[Mehta, G.; Reddy, S. H. K.; Pattabhi, V.; Bhanumathi, S.; Pramanik,
A.; Chandrasekhar, J. J. Chem. Soc., Perkin Trans. 1 1993, 1539.]
207. Pyrolysis of the dienone to the right gives two products; both are formed (supposedly) by a stepwise Cope rearrangement. Do MMX calculations on all three of these compounds as well as on selected other compounds (especially the trienes) in the cited article; determine if the products and rates (see Table I) can be correlated with the computed energies.
[Gleiter, R.; Sigwart, C. J. Org. Chem. 1994, 59, 1027.]
208. Triene 1 is, in principle, capable of undergoing two different Cope rearrangements. Only the rearrangement involving bonding of C1 to C6 is observed - the exclusive product is 3 which, presumably, arises by a second Cope rearrangement on undetectable intermediate 2. (Note that two views of 2 are shown: in 2a, the carbon numbers correspond to those in reactant 1; in 2b, the carbons are numbered in anticipation of the second Cope rearrangement.) It's interesting that 1 does not give the alternative Cope rearrangement (bonding of C1 to C6') leading to 4. Compute the energies of all of the structures shown. Try to formulate an explanation for the observed exclusivity of the first Cope reaction. Comment on the authors' claim that compound 2 has a very short lifetime because of "substantial steric compression ... an olefinic carbon in the six-membered ring is forcibly compressed against a carbon atom from the trans double bond ..."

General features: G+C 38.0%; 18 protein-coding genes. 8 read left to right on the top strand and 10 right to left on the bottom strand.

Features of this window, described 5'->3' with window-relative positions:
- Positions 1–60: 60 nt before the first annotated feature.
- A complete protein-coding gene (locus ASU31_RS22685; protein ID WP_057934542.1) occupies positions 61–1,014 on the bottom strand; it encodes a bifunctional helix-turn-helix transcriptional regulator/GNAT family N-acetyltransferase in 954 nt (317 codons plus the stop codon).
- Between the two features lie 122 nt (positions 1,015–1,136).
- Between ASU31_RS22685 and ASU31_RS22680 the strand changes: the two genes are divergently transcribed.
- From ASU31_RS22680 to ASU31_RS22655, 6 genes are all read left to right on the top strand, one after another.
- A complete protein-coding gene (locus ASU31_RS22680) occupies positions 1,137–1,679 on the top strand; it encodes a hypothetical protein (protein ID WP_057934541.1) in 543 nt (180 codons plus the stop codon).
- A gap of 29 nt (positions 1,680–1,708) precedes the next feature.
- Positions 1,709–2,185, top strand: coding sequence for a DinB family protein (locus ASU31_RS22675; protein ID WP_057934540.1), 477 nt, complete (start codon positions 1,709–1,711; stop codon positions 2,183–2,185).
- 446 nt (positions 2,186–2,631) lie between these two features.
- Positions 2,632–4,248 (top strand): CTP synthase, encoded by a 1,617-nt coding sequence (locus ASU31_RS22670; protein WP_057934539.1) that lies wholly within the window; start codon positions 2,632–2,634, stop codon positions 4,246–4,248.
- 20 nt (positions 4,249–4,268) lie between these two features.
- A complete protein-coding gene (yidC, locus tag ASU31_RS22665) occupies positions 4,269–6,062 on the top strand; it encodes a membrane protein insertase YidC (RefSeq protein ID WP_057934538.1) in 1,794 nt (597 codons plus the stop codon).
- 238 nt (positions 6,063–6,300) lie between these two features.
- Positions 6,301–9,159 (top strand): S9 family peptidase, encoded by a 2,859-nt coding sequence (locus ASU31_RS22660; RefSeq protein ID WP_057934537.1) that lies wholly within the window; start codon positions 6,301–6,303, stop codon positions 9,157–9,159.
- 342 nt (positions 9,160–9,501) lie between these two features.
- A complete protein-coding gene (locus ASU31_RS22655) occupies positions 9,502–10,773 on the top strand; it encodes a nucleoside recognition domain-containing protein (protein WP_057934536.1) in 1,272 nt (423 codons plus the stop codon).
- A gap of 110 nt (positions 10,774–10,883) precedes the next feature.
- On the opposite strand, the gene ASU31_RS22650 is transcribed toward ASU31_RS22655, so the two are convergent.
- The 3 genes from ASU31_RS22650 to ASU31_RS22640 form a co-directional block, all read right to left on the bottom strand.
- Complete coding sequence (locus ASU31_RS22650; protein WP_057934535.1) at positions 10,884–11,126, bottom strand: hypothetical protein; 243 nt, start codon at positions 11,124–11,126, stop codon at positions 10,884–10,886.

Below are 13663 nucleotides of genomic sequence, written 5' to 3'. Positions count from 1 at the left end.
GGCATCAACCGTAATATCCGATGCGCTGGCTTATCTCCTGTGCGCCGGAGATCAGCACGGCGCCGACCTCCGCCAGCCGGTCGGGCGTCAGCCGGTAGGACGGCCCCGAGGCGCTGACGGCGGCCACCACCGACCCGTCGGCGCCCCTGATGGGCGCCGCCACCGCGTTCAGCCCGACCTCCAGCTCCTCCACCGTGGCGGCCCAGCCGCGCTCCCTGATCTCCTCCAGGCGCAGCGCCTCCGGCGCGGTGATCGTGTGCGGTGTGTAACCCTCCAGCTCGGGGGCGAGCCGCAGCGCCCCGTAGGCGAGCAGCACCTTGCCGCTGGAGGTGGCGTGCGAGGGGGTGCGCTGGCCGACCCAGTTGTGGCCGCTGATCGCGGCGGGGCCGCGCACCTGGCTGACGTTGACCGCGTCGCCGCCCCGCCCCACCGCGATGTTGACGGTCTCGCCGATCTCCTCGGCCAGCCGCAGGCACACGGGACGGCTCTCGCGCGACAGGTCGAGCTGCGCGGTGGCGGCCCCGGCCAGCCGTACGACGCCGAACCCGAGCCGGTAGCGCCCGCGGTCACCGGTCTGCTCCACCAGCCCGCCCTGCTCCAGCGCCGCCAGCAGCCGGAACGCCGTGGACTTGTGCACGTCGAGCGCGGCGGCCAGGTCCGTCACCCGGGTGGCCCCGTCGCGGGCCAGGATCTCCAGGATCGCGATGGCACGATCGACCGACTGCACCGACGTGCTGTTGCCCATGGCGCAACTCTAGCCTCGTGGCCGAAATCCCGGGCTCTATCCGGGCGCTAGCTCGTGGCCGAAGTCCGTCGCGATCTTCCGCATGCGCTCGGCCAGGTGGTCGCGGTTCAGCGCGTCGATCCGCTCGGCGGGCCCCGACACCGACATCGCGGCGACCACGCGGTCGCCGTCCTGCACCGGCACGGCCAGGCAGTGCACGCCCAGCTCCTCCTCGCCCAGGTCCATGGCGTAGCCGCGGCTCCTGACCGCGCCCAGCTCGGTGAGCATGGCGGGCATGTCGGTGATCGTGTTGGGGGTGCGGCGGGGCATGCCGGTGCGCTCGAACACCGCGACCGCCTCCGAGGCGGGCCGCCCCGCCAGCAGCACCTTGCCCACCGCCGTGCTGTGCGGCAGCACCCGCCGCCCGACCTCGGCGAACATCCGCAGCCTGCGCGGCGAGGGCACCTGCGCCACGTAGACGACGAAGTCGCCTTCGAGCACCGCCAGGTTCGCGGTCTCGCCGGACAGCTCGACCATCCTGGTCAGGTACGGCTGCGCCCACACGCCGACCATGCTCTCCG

[Guevel, R.; Paquette, L. A. J. Am. Chem. Soc. 1994, 116, 1776.]
237. The twistatrienes, to the right, undergo Cope rearrangement in stepwise fashion to the tricyclic trienes (cf. Problem No. 207). The highly resonance-stabilized diradical intermediate is shown from a distorted perspective in order to understand its generation; closure between atoms a and b generates the product. There is an enormous difference in rate, depending upon the number of CH2 groups in the bridge. For x = 1, t1/2 = 30 min at 30 oC; for x = 2, t1/2 = 560 hr at 80 oC. Do MMX computations on reactant, diradical, and product for both x = 1 and x = 2 in an effort to rationalize the huge rate difference.
[Gleiter, R.; Herb, T.; Borzyk, O.; Hyla-Krypsin, I. Liebigs Ann. Chem. 1995, 357.]
246. There are three
possible stereoisomers for the tetracyclic diene whose two-dimensional
representation is shown to the right. Do MMX calculations on all three
and assess their relative energies. One of these isomers, the endo,endo
(shown to the far right), is a derivative of 1,6-heptadiene (see the numbered
carbons); upon heating, it gives the first reported example of a "homo-Cope"
rearrangement. Use MMX to calculate the structure and energy of this rearrangement
[Hochstrate, D.; Klärner, F.-G. Liebigs Ann. Chem. 1995, 745.]